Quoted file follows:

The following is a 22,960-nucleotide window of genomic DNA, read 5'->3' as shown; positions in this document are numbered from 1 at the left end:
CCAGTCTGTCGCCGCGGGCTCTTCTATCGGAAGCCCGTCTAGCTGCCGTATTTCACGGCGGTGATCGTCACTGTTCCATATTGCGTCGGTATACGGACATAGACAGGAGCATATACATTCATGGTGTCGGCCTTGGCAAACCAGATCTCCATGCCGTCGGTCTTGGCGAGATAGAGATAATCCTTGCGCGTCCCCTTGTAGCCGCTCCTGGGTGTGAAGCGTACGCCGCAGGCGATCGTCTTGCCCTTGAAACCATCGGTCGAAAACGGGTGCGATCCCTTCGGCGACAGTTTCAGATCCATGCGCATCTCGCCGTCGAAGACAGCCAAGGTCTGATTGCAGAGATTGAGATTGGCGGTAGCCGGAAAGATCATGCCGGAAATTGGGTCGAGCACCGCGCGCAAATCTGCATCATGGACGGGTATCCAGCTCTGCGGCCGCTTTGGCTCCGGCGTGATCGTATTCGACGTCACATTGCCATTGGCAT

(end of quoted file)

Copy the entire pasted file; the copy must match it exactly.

The following is a 22,960-nucleotide window of genomic DNA, read 5'->3' as shown; positions in this document are numbered from 1 at the left end:
CCAGTCTGTCGCCGCGGGCTCTTCTATCGGAAGCCCGTCTAGCTGCCGTATTTCACGGCGGTGATCGTCACTGTTCCATATTGCGTCGGTATACGGACATAGACAGGAGCATATACATTCATGGTGTCGGCCTTGGCAAACCAGATCTCCATGCCGTCGGTCTTGGCGAGATAGAGATAATCCTTGCGCGTCCCCTTGTAGCCGCTCCTGGGTGTGAAGCGTACGCCGCAGGCGATCGTCTTGCCCTTGAAACCATCGGTCGAAAACGGGTGCGATCCCTTCGGCGACAGTTTCAGATCCATGCGCATCTCGCCGTCGAAGACAGCCAAGGTCTGATTGCAGAGATTGAGATTGGCGGTAGCCGGAAAGATCATGCCGGAAATTGGGTCGAGCACCGCGCGCAAATCTGCATCATGGACGGGTATCCAGCTCTGCGGCCGCTTTGGCTCCGGCGTGATCGTATTCGACGTCACATTGCCATTGGCAT